About

The Digital Rail Traffic Lab (DRT Lab) has an expertise that covers all aspects of the planning and management of railway operations and their interactions. Railway domain knowledge is combined with advanced mathematical models and real-world train and infrastructure data to analyse real operations, and develop new methods, processes, models and algorithms to improve the performance of railway systems.


Lab Statement

At the DRT Lab we perform 360 degrees research in all areas of railway traffic and operations:

  • Signalling Infrastructure design. The design of the railway infrastructure covers the track layout design and the safety and signalling systems, which have a main impact on the timetable design and the resulting capacity consumption.
  • Timetable design. A main stream of research effort is devoted to the design of railway timetables which should be stable, conflict-free, and robust with optimal travel times and allowing energy-efficient train driving. Also integrated models are investigated, such as combined line planning and timetabling, and resilient timetabling and traffic control.
  • Real-Time Railway Traffic Management. Delays during operations are handled by real-time railway traffic management. The research in real-time railway traffic management aims at automated control of smaller disturbances and delays. It covers train path conflict detection and resolution, maintaining a feasible working timetable network-wide, and the interaction of traffic management systems (TMS) with driver advisory systems (DAS).
  • Safety and signalling. The safety and signalling systems set constraints to the timetable, traffic management and train control systems and are the basis for conflict detection. Blocking time theory is used to model the logic of the safety and signalling systems, which is the basis for conflict detection and capacity consumption assessment. Research includes optimizing safety and signalling configurations and improving the impact of new advanced signalling and automatic train protection (ATP) systems such as the European Train Control System (ETCS).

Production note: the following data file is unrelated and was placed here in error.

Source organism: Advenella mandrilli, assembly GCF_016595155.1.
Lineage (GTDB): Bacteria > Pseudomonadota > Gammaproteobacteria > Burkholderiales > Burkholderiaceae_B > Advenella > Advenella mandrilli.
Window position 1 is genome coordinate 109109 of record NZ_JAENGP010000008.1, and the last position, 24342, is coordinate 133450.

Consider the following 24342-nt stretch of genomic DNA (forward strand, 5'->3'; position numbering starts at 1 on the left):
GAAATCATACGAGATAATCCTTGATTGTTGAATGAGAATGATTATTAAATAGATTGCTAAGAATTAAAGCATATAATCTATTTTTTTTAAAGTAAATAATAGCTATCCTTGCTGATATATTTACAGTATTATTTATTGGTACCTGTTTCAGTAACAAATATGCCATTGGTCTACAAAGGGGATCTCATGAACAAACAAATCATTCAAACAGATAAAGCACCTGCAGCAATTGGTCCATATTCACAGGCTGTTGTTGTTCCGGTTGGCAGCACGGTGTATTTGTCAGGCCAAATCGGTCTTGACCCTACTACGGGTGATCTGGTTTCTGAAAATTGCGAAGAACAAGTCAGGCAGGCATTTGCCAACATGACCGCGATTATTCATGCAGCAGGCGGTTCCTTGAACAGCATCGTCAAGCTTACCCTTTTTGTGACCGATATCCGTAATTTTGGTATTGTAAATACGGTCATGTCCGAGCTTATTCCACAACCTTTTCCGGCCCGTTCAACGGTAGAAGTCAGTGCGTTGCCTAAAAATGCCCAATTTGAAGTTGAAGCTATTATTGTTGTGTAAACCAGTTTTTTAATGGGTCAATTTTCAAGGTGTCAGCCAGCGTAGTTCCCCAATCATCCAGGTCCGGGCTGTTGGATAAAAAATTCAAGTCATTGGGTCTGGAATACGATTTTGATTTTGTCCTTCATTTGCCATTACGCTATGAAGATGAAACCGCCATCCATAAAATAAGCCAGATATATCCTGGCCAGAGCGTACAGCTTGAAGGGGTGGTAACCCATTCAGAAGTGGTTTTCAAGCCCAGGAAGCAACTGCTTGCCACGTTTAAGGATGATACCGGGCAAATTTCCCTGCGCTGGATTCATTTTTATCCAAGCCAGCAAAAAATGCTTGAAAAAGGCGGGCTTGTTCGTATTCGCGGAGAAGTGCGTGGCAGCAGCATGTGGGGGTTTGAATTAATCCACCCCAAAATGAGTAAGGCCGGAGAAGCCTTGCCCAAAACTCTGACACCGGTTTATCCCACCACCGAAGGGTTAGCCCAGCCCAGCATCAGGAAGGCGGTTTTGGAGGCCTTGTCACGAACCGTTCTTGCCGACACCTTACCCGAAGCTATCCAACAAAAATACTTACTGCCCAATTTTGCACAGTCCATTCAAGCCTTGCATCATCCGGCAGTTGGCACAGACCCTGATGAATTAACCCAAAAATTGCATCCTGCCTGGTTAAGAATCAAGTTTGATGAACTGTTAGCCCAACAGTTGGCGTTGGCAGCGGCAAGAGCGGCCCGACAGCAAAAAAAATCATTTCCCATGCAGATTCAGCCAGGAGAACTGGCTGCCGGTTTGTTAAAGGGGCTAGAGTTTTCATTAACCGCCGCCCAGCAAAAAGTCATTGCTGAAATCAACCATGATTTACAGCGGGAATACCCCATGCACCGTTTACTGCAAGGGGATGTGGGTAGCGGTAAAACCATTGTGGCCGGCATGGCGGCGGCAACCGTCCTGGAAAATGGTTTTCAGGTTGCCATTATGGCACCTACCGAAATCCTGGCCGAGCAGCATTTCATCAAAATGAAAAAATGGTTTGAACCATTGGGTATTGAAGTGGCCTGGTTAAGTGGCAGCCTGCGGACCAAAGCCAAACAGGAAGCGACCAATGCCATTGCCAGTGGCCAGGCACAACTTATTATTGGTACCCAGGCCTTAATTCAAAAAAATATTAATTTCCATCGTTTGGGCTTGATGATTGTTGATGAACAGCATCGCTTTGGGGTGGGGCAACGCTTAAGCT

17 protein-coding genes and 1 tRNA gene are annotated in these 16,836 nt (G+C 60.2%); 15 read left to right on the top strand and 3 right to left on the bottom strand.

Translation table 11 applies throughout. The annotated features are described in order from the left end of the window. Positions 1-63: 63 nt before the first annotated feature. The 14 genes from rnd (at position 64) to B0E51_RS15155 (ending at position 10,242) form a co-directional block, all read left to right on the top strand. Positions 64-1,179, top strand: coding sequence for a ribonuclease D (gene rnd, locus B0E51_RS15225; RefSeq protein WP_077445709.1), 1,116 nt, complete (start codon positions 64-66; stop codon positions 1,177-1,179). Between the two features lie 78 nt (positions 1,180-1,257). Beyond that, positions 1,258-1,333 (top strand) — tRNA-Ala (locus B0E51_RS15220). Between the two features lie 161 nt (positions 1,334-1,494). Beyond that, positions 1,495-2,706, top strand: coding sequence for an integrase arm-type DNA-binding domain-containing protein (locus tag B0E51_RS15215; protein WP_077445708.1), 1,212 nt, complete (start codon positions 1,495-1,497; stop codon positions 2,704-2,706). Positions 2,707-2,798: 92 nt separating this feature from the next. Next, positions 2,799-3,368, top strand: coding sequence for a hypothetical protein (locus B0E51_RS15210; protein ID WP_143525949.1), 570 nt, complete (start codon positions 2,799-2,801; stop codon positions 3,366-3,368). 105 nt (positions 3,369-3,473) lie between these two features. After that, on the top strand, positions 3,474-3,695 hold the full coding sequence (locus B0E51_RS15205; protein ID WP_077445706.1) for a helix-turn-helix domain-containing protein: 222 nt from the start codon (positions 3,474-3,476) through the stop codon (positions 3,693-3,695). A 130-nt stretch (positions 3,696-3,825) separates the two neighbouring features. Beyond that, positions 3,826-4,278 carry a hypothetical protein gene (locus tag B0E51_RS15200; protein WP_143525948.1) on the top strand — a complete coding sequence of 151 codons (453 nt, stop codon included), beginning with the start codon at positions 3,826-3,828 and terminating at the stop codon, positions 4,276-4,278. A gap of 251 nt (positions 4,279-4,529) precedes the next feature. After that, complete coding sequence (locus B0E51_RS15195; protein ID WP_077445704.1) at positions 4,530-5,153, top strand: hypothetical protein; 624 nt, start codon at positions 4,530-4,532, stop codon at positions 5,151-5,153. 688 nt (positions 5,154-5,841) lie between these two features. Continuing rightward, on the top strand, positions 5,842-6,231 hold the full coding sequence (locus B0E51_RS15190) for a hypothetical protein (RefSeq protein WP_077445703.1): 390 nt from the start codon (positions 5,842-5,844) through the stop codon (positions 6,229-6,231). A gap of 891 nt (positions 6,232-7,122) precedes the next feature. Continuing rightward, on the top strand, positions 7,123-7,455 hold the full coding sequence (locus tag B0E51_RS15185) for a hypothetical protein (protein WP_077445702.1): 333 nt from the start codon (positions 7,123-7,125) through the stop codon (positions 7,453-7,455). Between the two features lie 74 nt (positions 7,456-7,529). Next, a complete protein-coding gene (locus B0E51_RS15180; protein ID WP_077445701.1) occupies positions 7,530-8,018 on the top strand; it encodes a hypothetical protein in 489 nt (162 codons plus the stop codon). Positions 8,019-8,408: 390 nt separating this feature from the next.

• Train operation. Optimal train speed profiles are influenced by the infrastructure (e.g. varying slopes and speed restrictions) and rolling stock characteristics, as well as dynamic characteristics such as recovering from delays and interactions with other (delayed) trains. This is the topic of energy-efficient train control, driver advisory systems (DAS), and automatic train operation (ATO). 
  • Disruption management. Disruptions and large delays are investigated within the topic of disruption management. The research focuses on decision support to traffic controllers to quickly adjust the scheduled services to the changed conditions. This requires rapid evaluation of remaining infrastructure capacity and generating dynamic contingency plans based on the actual state of the infrastructure traffic.
  • Monitoring. Monitoring deals with offline and online fusion and mining of data from several sources such as track occupation detection and GPS. This research includes data-driven traffic state (position, time, speed) monitoring and prediction.

Partners and Sponsors

The DRTLab is composed of a group of internationally renowned TU Delft academics together with several industrial partners which are actively involved in several aspects of the railway digitalisation process. Industrial partners support the DRTLab by means of Research & Development (R&D) project collaborations and/or by sponsoring research activities.

Where to find us/Contact

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